“I don’t blame the physicians in [the other state]. I don’t know if abortion is legal now a trigger law is in effect. They could face lawsuits. As a physician, it’s unacceptable to have to watch the news to know what’s legal and how to practise,” said McHugh.
While McHugh spoke to The BMJ, a few miles away the Indiana state senate was discussing a bill to ban all abortions except for cases of rape, incest, or “permanent substantial impairment” to the health of the pregnant person. Doctors performing an illegal abortion would be committing a felony, with potential jail time, and could lose their licence. Since then the senate approved the bill and sent it to the house for consideration.
In such a fast moving situation, physicians worry about performing a legally justifiable abortion. “In an emergency, hospital care moves so quickly. There’s no lawyer on call at 4 in the morning,” Laura MacIsaac, a complex family planning specialist with the Mount Sinai Health System in New York, told a New York Times webcast. And Kimberly Mutcherson, a law professor at Rutgers University and expert in bioethics and reproductive justice, said, “You don’t want lawyers making these decisions.”6
Doctors often face problems in cases of premature rupture of membranes or ectopic pregnancies. The medications or treatments are the same as those used in abortions, and state laws do not recognise the difference.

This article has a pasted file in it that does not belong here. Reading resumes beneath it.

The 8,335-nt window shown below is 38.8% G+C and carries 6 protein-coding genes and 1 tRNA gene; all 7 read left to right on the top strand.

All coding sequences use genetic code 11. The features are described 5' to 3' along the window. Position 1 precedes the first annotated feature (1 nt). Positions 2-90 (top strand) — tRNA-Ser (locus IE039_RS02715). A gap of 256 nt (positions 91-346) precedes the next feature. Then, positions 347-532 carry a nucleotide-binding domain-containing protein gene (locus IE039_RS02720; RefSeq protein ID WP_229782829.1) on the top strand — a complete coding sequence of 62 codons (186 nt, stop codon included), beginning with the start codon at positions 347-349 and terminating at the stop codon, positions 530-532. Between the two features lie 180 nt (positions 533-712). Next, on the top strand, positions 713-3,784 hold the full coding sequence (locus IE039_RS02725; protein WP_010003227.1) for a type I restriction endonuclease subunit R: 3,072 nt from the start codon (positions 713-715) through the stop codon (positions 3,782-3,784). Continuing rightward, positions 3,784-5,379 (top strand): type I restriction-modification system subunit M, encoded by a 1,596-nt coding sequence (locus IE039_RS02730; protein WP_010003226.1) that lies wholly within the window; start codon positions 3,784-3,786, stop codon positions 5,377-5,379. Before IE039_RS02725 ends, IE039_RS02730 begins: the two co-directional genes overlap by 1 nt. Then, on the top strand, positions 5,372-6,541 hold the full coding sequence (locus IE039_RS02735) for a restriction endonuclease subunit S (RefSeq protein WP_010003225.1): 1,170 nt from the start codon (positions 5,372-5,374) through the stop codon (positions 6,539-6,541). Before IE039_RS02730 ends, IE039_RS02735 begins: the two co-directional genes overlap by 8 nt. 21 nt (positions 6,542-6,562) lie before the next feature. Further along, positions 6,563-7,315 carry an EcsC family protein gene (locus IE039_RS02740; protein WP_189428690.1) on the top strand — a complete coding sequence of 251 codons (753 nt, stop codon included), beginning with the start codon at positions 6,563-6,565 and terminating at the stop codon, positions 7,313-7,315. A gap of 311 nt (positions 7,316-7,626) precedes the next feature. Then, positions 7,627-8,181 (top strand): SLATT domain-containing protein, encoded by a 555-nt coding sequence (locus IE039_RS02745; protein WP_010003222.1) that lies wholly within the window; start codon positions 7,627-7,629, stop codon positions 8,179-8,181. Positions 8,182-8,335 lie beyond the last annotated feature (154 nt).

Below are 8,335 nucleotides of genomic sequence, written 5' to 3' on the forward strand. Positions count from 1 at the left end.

Increase in maternal morbidity
The effect of abortion restrictions has already been seen in Texas. In a research letter published on 5 July in the American Journal of Obstetrics and Gynaecology, doctors at Clements University Hospital and Parkland Hospital, large safety net hospitals for Dallas County, looking at outcomes among pregnant women, reported that after the Texas ban maternal morbidity was almost double that among women in states without similar laws.7
Texas Senate Bill 4, passed in September 2021 (before Roe v Wade was overturned), says that a physician who performs an abortion, even in a maternal medical emergency, is committing a felony and faces jail time and a fine of $10 000 (£8200; €9800) unless there is an immediate threat to the pregnant person’s life. This study indicated that the law had increased maternal morbidity. The researchers at the two hospitals looked at 28 women who had an indication for abortion, such as preterm premature rupture of membranes, pre-eclampsia with severe features, or vaginal bleeding. The current national standard of care for patients in such cases allows for expectant management or immediate delivery after shared decision making. But after Senate Bill 4 was passed physicians were not intervening so quickly. Patients were managed expectantly for nine days before they developed a complication that qualified as an immediate threat to life.
Twenty six of the 28 patients in the study had premature preterm rupture of membranes, and the time from presentation to delivery was about nine days. The authors wrote, “Maternal morbidity—including conditions such as clinical chorioamnionitis and hemorrhage—occurred in 12 of the 28 patients (43%) and 9 of them (32%) required intensive care admissions, dilatation and curettage, or readmission. One patient required a hysterectomy after presenting at 20 weeks 6 days with hemoperitoneum from uterine rupture owing to a placenta accreta spectrum.
“Expectant management resulted in 57% of patients having a serious maternal morbidity compared with 33% who elected immediate pregnancy interruption under similar clinical circumstances reported in states without such legislation.”
Patient consent not needed (patient anonymised, dead, or hypothetical).